The website, amongst others, pretends that the customer is the sender of the message. However, a check of the SPF data for that customer will alert the receiving e-mail server that Hallmark is not actually a valid source of e-mail for that address. I raised this problem with Hallmark last year and they appeared very eager to fix it, but regrettably have not managed it as yet. So, instead of confirmations that our e-cards had been read, we each received a report that is not a valid source of e-mail for our domain.

SPF is quite a useful tool for reducing spam, but only if it works. Unfortunately, it will not work if organisations sending e-mail on behalf of others completely ignore it. Certainly Hallmark and other e-cards vendors need to be sensitive to this since non-delivery can be a serious embarrassment. (I am hoping to still be married by the time you read this!) But, news, social networking and similar sites need to deal with SPF intelligently.

The joy of Plesk

Monday, February 9th, 2009

I was as surprised as anyone to discover last week that my blog, admittedly underused, had disappeared from our website. We have our own WordPress installation and like an increasing number of organisations, this is hosted on a Virtual Private Server (VPS) where we share the resources of a UNIX/Apache server with about 50 others.

To try to make the VPS idea workable for mere mortals, our hosting provider uses a product called Plesk. This is a graphical interface for setting up clients, websites and domains for each VPS. At first sight it appears very pretty and fairly well organised. Unfortunately, its attractiveness is literally skin deep – it is a “thin” interface on top of a set of fairly complex underlying technologies.

And therein lies the problem with the disappearing blog. I was foolish enough, when trying to resolve an unrelated problem, to click on the Updates icon. After some wrestling and heart-stopping moments where I was informed that the update on my remote virtual server had failed and it may therefore be inoperable (they were only kidding) I finally managed to get the latest version of Plesk installed (9.0.1). Unfortunately, this didn’t actually solve my problem and left me with missing icons in the graphical interface (wherein lies another story). However everything else seemed to be working.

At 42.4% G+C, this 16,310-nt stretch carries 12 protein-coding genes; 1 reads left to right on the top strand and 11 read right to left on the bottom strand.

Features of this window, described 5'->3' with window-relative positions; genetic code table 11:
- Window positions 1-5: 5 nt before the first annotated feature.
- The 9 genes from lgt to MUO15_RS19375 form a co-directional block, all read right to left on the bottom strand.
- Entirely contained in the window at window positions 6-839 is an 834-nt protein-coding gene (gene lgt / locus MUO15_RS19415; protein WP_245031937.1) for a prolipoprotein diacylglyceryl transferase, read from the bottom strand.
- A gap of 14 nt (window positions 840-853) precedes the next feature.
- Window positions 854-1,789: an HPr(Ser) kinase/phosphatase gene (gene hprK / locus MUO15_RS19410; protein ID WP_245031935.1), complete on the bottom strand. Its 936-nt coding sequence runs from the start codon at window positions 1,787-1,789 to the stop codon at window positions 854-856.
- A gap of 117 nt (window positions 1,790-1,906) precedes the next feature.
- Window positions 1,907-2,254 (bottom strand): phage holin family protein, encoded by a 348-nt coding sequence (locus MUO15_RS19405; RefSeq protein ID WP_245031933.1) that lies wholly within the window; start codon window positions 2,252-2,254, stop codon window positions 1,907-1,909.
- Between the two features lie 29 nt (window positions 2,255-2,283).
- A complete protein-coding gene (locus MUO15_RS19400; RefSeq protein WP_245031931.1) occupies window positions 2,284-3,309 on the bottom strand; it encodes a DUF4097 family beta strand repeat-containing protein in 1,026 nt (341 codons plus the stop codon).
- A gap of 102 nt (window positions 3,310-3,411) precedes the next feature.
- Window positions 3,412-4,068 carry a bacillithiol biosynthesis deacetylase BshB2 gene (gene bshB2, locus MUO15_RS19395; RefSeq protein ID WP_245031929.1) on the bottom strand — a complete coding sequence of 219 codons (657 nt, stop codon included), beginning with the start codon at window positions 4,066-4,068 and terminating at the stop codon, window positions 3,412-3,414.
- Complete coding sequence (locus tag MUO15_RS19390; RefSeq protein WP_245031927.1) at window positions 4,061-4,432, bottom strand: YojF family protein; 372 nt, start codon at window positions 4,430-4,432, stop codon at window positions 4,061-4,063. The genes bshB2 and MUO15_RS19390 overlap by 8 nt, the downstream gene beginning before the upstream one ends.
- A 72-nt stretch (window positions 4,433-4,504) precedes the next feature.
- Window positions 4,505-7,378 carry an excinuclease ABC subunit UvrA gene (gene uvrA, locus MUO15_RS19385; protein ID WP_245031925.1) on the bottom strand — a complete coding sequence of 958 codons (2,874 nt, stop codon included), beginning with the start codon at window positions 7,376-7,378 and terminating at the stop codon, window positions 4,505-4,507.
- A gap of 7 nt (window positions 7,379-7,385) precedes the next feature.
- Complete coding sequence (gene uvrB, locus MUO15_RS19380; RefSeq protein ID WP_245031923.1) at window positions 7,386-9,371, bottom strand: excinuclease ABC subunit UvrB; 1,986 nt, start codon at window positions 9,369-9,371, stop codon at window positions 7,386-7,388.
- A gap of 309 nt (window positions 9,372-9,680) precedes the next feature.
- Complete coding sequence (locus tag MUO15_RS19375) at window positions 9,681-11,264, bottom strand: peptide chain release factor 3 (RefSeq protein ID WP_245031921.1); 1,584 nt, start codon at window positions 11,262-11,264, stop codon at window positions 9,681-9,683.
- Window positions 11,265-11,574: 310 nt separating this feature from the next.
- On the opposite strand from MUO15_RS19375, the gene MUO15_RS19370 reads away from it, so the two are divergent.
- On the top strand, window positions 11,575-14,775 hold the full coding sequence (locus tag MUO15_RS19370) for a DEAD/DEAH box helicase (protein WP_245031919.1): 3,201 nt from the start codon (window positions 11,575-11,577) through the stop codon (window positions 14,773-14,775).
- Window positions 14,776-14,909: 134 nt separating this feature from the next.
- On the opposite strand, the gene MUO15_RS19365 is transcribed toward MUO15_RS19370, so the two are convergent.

Then the panic set in. A week later, clicking on a link to my blog produced only a message that the MySQL interface had not been installed. This is an essential component for WordPress and had certainly been present earlier. Not only that, on examining the status of the MySQL database for the blog in Plesk, I was informed that no databases existed. Indeed, even as you read this blog Plesk insists that it does not exist. (Perhaps carrying virtualisation a little too far!)

The problem is not a new one for user interface designers. In this case, the relatively lightweight Plesk GUI had its own ideas about the state of the system, and was not robust enough to carry these forward through a major upgrade. On using the PHP tools for managing MySQL, I discovered that the blog database was indeed present and fully functional. The problem turned out to be that in the process of upgrading PHP, Plesk had defaulted the configuration to exclude MySQL functionality. A one line change to the PHP configurations file fixed this, but as you can imagine, the overall user experience was not a happy one.

If nothing else, this does serve as an excellent example of the perils in oversimplification. There were many aspects of the underlying system that Plesk was trying very hard to hide, but at the expense of considerable confusion when problems occurred. Maybe Parallels (the developers of Plesk) will eventually put in the effort required to make the interface work for the intended semi-technical audience. But until they do, it is not for the faint of heart.